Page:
Q: You kind of touched on this, but can you describe the pain points that led you to consider Rescale?

A: We ran the cost analysis on last year’s compute requirements and projected 2017 compute requirements. If you add up all the licensing costs for executing those jobs solely internally versus some internally and some in the cloud, it makes economic sense for us to run in the cloud. Plus, 16 processors just doesn’t get a complex multi-physics problems done very quickly. You need 64 or 128 processors.

Q: How do you use Rescale today?

A: So far we’ve used STAR-CCM+, and we found it very convenient. I was surprised at the ease of setup and how easy it was to get going. In the future, we plan to explore the new ANSYS partnership and probably a lot more open software like OpenFOAM.

We don’t have a typical workload. It varies a lot. We’re a small company. We’re only three people, so sometimes it’s very busy with four or five customer projects and we might have three or four simulations running at a time. We can run some of it internally, but then we run into the issue where all our licenses and processors are taken up and we need to run something in the cloud. The cloud knocks off the peaks of the demand for us. We’re using it for overflow and big jobs that we can’t run here.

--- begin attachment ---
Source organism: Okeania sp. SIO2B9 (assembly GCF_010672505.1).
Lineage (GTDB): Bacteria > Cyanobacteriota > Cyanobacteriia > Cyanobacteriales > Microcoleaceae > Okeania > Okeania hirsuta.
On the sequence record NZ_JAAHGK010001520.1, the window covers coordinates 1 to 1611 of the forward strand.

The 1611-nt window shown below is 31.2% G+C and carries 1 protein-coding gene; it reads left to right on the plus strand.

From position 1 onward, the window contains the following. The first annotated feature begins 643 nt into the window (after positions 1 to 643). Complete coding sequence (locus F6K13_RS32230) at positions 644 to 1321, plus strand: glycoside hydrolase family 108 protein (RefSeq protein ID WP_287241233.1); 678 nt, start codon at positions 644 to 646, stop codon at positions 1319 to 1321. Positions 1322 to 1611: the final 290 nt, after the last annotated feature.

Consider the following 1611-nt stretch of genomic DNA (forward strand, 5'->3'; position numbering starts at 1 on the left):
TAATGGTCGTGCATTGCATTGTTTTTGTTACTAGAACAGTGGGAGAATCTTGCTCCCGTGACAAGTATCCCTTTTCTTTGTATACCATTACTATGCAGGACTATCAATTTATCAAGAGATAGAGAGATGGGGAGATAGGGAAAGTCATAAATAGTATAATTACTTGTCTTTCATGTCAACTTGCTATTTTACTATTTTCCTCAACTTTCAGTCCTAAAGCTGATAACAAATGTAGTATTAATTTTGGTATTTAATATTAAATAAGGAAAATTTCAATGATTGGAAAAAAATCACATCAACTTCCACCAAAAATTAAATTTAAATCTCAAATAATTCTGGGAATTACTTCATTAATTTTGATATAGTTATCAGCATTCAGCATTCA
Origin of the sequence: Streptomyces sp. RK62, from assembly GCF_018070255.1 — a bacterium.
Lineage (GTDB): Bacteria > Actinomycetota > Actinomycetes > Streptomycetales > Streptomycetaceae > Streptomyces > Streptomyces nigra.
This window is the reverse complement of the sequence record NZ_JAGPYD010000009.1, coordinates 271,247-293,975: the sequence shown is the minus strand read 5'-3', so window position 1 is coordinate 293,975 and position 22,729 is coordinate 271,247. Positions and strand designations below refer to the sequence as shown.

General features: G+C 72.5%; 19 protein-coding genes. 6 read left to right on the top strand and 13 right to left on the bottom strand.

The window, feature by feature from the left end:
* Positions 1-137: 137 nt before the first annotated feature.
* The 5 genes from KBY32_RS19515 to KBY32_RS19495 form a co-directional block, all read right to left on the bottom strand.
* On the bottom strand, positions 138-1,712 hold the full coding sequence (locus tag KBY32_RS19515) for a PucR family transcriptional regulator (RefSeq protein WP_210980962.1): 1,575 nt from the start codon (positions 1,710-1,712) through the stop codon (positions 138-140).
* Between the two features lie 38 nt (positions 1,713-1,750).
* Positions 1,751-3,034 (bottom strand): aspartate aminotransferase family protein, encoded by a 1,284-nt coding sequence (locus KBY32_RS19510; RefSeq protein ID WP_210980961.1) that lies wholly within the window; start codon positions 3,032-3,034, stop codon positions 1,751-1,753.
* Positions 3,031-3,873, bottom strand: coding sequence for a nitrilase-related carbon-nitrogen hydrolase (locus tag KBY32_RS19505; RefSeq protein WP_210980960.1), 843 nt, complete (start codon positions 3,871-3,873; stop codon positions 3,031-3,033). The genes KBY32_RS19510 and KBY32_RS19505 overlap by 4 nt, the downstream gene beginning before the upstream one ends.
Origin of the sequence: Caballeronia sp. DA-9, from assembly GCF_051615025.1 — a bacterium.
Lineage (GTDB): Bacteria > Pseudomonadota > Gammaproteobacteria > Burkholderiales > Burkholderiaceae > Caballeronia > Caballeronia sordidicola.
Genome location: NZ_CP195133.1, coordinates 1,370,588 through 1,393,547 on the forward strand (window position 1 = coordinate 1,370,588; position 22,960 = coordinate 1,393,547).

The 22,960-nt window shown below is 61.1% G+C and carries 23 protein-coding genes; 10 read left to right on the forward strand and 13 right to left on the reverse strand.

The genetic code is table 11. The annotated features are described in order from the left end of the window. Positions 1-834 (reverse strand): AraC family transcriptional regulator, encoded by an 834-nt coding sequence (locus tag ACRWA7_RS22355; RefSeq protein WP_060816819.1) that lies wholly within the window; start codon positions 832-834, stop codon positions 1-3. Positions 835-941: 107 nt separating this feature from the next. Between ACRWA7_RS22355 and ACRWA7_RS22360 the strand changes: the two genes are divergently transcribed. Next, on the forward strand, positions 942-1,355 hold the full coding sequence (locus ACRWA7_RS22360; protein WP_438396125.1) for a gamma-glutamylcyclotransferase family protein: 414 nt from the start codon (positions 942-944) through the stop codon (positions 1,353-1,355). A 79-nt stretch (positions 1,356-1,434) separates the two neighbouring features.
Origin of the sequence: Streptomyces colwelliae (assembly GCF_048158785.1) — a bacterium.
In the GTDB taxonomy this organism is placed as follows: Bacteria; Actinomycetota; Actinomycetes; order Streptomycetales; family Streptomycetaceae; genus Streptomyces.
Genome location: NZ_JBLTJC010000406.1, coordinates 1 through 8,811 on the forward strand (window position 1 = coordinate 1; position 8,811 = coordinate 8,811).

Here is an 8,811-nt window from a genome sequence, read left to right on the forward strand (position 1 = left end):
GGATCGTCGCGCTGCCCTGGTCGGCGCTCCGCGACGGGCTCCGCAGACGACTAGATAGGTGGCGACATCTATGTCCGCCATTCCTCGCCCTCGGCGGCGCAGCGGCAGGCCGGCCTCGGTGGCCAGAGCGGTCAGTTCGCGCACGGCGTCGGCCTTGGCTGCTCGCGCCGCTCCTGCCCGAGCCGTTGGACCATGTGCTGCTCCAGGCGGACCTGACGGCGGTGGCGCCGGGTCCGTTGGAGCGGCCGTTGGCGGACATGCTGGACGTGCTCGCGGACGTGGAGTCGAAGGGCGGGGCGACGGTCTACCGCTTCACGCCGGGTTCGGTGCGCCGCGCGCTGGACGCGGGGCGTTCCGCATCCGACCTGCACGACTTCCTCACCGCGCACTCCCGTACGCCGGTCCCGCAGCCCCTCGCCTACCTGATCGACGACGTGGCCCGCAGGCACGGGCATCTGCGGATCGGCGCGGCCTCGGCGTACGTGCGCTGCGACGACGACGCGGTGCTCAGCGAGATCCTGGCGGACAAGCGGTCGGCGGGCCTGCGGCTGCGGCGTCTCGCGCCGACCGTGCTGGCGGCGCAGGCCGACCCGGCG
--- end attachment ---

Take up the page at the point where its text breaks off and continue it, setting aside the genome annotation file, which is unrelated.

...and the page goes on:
Q: How has using Rescale changed the way that you approach simulation overall?

A: I think 2017 is going to bring some changes. What I see potentially happening in 2017 is that we reserve our 8 or 16 cores here to run the hard problems that require STAR-CCM+ and we run some of our more basic CFD analysis (for example, external aerodynamics) on OpenFOAM on Rescale resources. Another thing I see happening is that we used to be very conservative or picky about how many processors we would run a problem on because we might have three or four problems going and no one job was more important than the other three clients’ jobs so we would partition those equally. It’s always a pain in the butt to have to run on fewer processors than you’d want. Now that we have access to as many processors as we want, we’re just going to throw a lot of processors at jobs and get them done so much more quickly, and we’ll be able to run many more iterations on trials and optimization because we’re doing it that way. It’s taken the high capital requirements out of being able to run things on a lot of processors.

Q: It sounds like what’s really important to you is the ability to scale out and to have elastic resources available to you, but is there anything else that you really like about Rescale?

A: Versus the other simulation platforms, I found that Rescale was amongst the easiest to use.

Q: How do you expect your use of Rescale to impact your business?

A: It’s definitely going to allow us to have and to advertise greater capabilities, and it’s also going to allow us to have a better bottom line and cost savings. I see Rescale or any other cloud provider being a long-term part of our business.  Cloud computing allows us to cost-effectively execute the most complex simulations, and we’ll be able to help more clients because we have access to supercomputing resources.

This article was written by Rescale.